When Melbourne lose, they concede more uncontested marks than any other team. The opposition hold the ball and punch holes through them going forward.
Football numbers can be as banal and meaningless as AFLX but these numbers point to a pattern in their games that is evident to the naked eye. There is always the sense of an opposition being “in” a Melbourne game even when the lead stretches because they have a proven ability to allow a side to get a run on against them.
Melbourne does a lot right and it is why they have also – as Simon Goodwin rightly pointed out in his press conference on Thursday – been within a kick in 17 of their last 20 games, but it is their defensive game that is hurting them.
“Everything they do is about winning the contest which is a good basis to play footy but the good teams take the approach that you can’t win every contested ball so set up outside the contest for the worst case scenario,” a coach said of the Demons' play.
“Melbourne normally put extra numbers at the contest to win it, where others will put those two extras on the outside. The better teams are also normally good contested-ball teams anyway so if they win the contest against Melbourne, who have an extra or two at the contest, then they should be able to outnumber them on the outside. And if the opposition don’t win the contest then those numbers sitting just off the contest close in on Melbourne players and pressure for the turnover or to hold them up.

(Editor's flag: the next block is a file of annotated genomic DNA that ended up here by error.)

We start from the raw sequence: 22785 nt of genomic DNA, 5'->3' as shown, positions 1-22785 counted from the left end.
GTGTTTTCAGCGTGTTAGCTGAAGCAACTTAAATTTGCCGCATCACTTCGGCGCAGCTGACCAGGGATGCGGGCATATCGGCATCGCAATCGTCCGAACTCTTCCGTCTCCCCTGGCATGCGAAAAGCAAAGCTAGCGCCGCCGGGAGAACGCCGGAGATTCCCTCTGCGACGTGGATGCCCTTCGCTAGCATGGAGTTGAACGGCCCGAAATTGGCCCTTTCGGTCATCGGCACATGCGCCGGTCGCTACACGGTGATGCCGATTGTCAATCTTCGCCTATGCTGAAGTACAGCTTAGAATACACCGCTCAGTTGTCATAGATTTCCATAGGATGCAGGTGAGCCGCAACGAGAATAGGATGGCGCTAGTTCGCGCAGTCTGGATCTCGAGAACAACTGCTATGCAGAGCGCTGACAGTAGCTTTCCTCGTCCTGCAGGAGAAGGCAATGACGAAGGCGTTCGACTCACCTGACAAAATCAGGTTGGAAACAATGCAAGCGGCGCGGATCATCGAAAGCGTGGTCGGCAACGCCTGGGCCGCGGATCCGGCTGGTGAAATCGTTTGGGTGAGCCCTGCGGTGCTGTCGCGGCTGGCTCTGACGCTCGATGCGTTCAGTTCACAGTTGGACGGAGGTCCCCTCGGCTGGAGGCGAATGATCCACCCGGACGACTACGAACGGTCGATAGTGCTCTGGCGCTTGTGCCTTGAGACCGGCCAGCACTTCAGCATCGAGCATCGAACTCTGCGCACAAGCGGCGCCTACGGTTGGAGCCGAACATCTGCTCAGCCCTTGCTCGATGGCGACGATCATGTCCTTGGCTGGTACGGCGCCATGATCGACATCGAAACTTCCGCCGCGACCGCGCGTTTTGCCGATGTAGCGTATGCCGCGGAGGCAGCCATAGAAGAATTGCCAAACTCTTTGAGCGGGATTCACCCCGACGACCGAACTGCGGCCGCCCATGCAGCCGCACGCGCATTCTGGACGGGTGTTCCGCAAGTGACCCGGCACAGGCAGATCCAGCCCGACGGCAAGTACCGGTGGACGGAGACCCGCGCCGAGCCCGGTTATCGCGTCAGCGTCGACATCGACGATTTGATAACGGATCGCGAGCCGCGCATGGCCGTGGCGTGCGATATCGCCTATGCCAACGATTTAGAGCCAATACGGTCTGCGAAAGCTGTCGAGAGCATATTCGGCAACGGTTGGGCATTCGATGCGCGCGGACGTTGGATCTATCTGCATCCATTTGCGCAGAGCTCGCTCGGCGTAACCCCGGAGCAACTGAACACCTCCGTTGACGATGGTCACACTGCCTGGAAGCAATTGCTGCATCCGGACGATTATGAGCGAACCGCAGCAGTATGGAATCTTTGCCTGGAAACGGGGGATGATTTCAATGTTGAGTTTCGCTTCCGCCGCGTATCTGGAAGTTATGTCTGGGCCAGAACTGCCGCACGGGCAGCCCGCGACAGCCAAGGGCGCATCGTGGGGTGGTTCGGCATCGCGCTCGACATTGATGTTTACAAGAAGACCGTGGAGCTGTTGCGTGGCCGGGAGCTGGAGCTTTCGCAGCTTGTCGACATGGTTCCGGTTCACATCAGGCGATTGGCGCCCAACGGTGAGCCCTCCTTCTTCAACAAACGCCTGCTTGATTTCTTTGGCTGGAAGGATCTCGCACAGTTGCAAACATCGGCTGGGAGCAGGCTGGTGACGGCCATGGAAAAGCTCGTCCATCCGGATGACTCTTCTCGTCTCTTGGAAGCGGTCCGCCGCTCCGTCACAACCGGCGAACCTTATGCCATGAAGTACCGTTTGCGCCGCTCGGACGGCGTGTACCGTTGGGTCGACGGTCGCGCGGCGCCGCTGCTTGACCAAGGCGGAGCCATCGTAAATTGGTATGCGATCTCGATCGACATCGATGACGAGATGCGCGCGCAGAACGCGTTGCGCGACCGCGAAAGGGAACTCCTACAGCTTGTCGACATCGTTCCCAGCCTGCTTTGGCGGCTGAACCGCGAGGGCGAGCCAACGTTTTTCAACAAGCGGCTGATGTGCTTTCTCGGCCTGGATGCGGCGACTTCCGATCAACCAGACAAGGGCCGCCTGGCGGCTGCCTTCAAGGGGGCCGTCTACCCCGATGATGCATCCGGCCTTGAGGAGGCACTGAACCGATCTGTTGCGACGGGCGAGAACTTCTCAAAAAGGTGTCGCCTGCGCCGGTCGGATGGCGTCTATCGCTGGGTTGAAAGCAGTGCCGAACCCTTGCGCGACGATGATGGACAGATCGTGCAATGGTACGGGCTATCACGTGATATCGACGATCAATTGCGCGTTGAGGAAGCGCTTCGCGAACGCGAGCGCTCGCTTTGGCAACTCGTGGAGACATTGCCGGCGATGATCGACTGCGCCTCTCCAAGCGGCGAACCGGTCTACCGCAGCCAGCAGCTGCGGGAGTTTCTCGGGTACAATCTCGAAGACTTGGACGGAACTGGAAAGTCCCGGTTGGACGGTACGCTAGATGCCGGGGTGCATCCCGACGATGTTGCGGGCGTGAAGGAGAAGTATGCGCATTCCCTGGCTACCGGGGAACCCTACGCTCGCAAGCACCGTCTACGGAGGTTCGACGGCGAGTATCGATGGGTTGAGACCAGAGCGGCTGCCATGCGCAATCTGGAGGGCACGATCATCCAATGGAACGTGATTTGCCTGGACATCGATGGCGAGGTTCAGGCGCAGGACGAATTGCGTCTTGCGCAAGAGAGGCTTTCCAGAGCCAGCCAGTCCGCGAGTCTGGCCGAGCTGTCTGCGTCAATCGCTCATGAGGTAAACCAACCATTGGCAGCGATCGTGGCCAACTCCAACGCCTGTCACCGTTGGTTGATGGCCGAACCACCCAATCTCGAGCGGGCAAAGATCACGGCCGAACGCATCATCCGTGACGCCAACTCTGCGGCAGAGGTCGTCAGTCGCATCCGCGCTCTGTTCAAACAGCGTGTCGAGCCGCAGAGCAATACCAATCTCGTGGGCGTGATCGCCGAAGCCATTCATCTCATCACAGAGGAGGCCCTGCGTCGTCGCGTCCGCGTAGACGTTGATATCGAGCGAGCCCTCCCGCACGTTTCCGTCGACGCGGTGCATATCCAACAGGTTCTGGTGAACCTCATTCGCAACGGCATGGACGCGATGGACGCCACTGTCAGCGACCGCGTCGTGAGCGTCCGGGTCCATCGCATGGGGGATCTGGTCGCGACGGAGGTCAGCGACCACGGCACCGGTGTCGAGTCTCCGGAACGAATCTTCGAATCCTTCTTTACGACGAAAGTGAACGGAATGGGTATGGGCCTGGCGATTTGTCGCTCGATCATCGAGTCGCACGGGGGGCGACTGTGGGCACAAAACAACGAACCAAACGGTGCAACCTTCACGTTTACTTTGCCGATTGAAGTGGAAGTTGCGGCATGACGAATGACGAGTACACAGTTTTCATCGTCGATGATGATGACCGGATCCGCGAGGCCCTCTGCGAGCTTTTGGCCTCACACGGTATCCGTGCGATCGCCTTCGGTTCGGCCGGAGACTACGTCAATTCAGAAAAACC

“The good teams are also better at defending even numbers behind the ball.
“A little bit also has to do with personnel. They play [Angus] Brayshaw and [Dom] Tyson on their wings and they struggle to run like other wingers. Once the oppo gets the ball on the outside they can’t close down space.”
Naturally, personnel is also significant when discussing their ability to defend as they had lost Jake Lever for the season. The highly rated intercept-marking attacking defender was brought in for precisely this role: to staunch the bleeding.
On Sunday they play West Coast, a team almost polar opposite in approach to Melbourne. They prefer numbers on the outside and run and move the ball.
“There are issues with Melbourne’s team defence. They don’t defend as urgently as they attack,” another coach said.
“Geelong, early in the year in particular, moved the ball so slowly that they had time to be set up so well defensively behind the ball that they were hard to score against even when you won it. Very rarely when Geelong got up early in a game and they could control the speed would they lose.
“What is strange about the idea of extra numbers at the stoppage is they have a dominant tap ruckman in Max Gawn – their scores from centre clearances when numbers are even in the square are off the charts [they rank top in the AFL with 15 points a game on average] – so the question is why add numbers to the contest?
“I think the question is how do they stop teams with slow play? How do they defend?”
That is the question West Coast will be asking and for September's sake, Melbourne need to show on Sunday that they have the answers.